Definitions include a party that does one or more of the following: Purchases a patent from a bankrupt firm, sues another company by claiming that one of its products infringes on the purchased patent. The term "patent pirate" has been used to describe both patent trolling and acts of patent infringement. Related expressions are "non-practising entity", "patent assertion entity", "non-manufacturing patentee", "patent shark", "patent marketer", "patent assertion company", "patent dealer". Confusion over use of the term patent troll is clear in research and media reporting. In 2014, Price Waterhouse Coopers published research into patent litigation including a study of non-practicing entities including individual inventors and non-profit organisations such as universities. In quoting that research, media outlets such as the Washington Post labelled all non-practicing entities as patent trolls. According to RPX Corporation, a firm that helps reduce company patent-litigation risk by offering licenses to patents it owns in exchange for an agreement not to sue, patent trolls in 2012 filed more than 2,900 infringement lawsuits nationwide.
In addressing the America Invents Act passed by Congress in September 2011 reforming US patent law, U. S. President Barack Obama said in February 2013 that US "efforts at patent reform only went about halfway to where we need to go." The next indicated step was to pull together stakeholders and find consensus on "smarter patent laws."As part of the effort to combat patent trolls, the Patent Trial and Appeals Board was empowered to begin conducting the inter partes review process in 2012. IPR allows an executive agency to review the validity of a patent, whereas such a review could only be conducted before a court; the Supreme Court upheld the constitutionality of the IPR process in 2018. In 2015, 45% of all patent cases in the United States were filed in the Eastern District of Texas in Marshall, 28% of all patents were filed before James Rodney Gilstrap, a court known for favoring plaintiffs and for its expertise in patent suits. However, in May 2017, the Supreme Court of the United States ruled unanimously in TC Heartland LLC v. Kraft Foods Group Brands LLC that patent litigation cases must be heard in the state in which the defendant is incorporated, shutting down this option for plaintiffs.
On June 4, 2013, President Obama referenced patent trolls and directed the United States Patent and Trademark Office to take five new actions to help stem the surge in patent-infringement lawsuits tying up the court system. Saying "they don't produce anything themselves, they're just trying to leverage and hijack somebody else's idea and see if they can extort some money out of them," the President ordered the USPTO to require compa
World Intellectual Property Organization
The World Intellectual Property Organization is one of the 15 specialized agencies of the United Nations. WIPO was created in 1967 "to encourage creative activity, to promote the protection of intellectual property throughout the world". WIPO has 191 member states, administers 26 international treaties, is headquartered in Geneva, Switzerland; the current Director-General of WIPO is Francis Gurry, who took office on 1 October 2008. 188 of the UN member states as well as the Cook Islands, Holy See and Niue are members of WIPO. Non-members are the states of Federated States of Micronesia, Palau, Solomon Islands and South Sudan. Palestine has permanent observer status; the predecessor to WIPO was the United International Bureaux for the Protection of Intellectual Property, established in 1893 to administer the Berne Convention for the Protection of Literary and Artistic Works and the Paris Convention for the Protection of Industrial Property. WIPO was formally created by the Convention Establishing the World Intellectual Property Organization, which entered into force on 26 April 1970.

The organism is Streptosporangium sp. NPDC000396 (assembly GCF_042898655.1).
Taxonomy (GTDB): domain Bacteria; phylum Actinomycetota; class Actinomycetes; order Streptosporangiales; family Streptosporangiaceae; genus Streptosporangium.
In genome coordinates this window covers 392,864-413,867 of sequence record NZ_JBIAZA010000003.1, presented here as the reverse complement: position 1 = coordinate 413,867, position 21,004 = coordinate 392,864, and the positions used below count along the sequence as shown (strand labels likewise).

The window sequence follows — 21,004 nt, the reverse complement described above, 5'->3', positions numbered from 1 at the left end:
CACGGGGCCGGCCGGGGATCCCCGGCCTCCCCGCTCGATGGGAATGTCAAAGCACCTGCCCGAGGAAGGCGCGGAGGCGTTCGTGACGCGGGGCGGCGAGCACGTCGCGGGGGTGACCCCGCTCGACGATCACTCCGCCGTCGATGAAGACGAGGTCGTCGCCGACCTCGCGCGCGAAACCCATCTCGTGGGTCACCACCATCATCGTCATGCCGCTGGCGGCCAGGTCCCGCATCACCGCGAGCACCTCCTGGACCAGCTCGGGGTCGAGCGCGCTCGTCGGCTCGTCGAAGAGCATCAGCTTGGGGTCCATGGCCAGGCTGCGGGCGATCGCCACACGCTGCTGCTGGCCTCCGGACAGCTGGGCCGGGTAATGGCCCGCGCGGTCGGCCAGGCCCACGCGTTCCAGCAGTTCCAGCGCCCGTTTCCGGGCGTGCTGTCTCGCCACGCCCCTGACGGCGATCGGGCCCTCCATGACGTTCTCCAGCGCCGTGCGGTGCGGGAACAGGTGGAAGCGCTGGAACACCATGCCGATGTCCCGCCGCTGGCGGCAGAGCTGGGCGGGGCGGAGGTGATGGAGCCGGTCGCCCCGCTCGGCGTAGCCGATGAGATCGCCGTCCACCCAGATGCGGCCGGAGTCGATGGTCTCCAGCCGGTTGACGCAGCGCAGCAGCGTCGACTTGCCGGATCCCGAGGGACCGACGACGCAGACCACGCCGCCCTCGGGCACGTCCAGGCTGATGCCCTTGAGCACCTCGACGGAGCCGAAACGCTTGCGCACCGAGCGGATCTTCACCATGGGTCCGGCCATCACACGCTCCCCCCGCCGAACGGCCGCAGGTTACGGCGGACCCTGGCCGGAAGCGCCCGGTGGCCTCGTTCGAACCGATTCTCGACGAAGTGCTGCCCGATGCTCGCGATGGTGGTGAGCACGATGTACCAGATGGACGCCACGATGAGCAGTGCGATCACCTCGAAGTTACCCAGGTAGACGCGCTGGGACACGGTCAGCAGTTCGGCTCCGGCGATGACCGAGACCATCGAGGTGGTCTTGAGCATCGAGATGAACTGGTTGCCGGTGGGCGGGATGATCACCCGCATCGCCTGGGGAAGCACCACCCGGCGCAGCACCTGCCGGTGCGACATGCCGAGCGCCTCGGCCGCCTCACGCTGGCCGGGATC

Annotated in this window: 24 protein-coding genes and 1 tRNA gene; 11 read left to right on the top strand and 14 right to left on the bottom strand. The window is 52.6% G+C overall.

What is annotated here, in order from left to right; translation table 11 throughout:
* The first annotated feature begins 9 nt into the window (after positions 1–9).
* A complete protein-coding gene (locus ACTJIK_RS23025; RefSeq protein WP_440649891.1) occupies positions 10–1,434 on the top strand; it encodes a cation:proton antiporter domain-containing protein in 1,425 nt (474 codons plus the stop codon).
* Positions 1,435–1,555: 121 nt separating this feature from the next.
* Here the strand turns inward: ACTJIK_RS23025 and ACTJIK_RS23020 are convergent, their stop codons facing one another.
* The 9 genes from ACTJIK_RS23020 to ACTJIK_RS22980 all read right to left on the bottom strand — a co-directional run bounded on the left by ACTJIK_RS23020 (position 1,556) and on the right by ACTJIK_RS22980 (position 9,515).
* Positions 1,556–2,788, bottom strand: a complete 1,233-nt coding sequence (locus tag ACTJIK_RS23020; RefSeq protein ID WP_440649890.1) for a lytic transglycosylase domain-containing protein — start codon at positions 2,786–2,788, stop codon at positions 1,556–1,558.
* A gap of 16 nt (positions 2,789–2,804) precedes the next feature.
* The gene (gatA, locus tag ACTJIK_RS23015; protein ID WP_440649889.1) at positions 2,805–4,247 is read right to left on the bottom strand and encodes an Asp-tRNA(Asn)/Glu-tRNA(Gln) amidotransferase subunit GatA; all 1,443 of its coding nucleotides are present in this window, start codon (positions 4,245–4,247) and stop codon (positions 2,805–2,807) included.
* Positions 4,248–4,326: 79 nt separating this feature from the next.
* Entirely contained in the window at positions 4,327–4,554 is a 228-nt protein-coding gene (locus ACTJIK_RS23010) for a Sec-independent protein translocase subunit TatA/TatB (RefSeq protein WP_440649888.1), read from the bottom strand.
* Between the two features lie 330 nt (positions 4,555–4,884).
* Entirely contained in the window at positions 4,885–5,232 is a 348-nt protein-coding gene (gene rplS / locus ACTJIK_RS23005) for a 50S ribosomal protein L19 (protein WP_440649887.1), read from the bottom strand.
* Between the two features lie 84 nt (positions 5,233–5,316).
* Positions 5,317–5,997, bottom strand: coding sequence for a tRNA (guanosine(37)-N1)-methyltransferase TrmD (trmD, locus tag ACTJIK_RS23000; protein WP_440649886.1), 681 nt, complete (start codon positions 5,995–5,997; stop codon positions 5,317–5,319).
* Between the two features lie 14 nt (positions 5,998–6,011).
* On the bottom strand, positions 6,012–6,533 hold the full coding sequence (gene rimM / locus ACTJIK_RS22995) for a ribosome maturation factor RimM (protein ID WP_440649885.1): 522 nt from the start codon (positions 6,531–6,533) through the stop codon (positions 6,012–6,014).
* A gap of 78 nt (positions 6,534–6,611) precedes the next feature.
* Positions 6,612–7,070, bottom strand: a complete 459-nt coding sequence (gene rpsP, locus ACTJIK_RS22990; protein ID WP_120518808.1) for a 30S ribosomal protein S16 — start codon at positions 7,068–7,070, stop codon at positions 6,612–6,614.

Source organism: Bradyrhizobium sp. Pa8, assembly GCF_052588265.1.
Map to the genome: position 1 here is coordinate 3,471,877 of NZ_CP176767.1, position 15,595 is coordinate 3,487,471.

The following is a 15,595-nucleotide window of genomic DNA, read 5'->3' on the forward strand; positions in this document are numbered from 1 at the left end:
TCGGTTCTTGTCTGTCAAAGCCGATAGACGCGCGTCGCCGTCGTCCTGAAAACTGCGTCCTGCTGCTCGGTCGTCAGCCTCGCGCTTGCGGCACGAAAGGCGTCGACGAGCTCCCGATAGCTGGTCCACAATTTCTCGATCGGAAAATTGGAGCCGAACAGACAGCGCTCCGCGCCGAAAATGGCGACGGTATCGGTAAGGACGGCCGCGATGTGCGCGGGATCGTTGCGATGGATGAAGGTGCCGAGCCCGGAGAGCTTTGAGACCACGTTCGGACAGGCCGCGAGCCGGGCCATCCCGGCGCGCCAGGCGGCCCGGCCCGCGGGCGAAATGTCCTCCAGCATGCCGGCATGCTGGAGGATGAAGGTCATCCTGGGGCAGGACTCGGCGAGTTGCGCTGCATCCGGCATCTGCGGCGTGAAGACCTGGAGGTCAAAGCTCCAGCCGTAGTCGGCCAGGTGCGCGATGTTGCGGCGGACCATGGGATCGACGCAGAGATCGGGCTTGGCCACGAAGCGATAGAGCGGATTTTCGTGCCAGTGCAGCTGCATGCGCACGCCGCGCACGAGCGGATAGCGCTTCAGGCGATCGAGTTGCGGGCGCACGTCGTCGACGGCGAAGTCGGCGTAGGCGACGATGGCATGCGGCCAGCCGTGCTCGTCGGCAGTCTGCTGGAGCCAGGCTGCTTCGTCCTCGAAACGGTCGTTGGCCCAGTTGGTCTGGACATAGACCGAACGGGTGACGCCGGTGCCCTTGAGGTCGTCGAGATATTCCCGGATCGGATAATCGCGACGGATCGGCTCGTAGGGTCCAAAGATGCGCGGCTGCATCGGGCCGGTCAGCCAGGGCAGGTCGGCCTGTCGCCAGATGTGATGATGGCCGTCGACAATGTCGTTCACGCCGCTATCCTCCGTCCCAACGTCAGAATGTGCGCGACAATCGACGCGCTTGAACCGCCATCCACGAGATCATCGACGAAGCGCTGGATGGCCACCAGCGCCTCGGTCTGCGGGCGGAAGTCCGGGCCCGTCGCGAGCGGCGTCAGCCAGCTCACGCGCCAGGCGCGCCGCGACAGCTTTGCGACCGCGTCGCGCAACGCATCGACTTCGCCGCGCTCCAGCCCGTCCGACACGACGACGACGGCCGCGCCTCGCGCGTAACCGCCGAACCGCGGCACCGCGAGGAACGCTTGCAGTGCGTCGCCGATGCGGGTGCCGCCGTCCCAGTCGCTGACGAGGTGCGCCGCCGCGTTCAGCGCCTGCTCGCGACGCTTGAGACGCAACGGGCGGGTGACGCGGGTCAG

Under Article 3 of this Convention, WIPO seeks to "promote the protection of intellectual property throughout the world". WIPO became a specialized agency of the UN in 1974; the Agreement between the United Nations and the World Intellectual Property Organization notes in Article 1 that WIPO is responsible for promoting creative intellectual activity and for facilitating the transfer of technology related to industrial property to the developing countries in order to accelerate economic and cultural development, subject to the competence and responsibilities of the United Nations and its organs the United Nations Conference on Trade and Development, the United Nations Development Programme and the United Nations Industrial Development Organization, as well as of the United Nations Educational and Cultural Organization and of other agencies within the United Nations system. The Agreement marked a transition for WIPO from the mandate it inherited in 1967 from BIRPI, to promote the protection of intellectual property, to one that involved the more complex task of promoting technology transfer and economic development.
Unlike other branches of the United Nations, WIPO has significant financial resources independent of the contributions from its Member States. In 2006, over 90 percent of its income of just over CHF 250 million was expected to be generated from the collection of fees by the International Bureau under the intellectual property application and registration systems which it administers. In October 2004, WIPO agreed to adopt a proposal offered by Argentina and Brazil, the "Proposal for the Establishment of a Development Agenda for WIPO"—from the Geneva Declaration on the Future of the World Intellectual Property Organization; this proposal was well supported by developing countries. The agreed "WIPO Development Agenda" was the culmination of a long process of transformation for the organization from one, aimed at protecting the interests of rightholders, to one that has incorporated the interests of other stakeholders in the international intellectual property system as well as integrating into the broader corpus of international law on human rights and economic cooperation.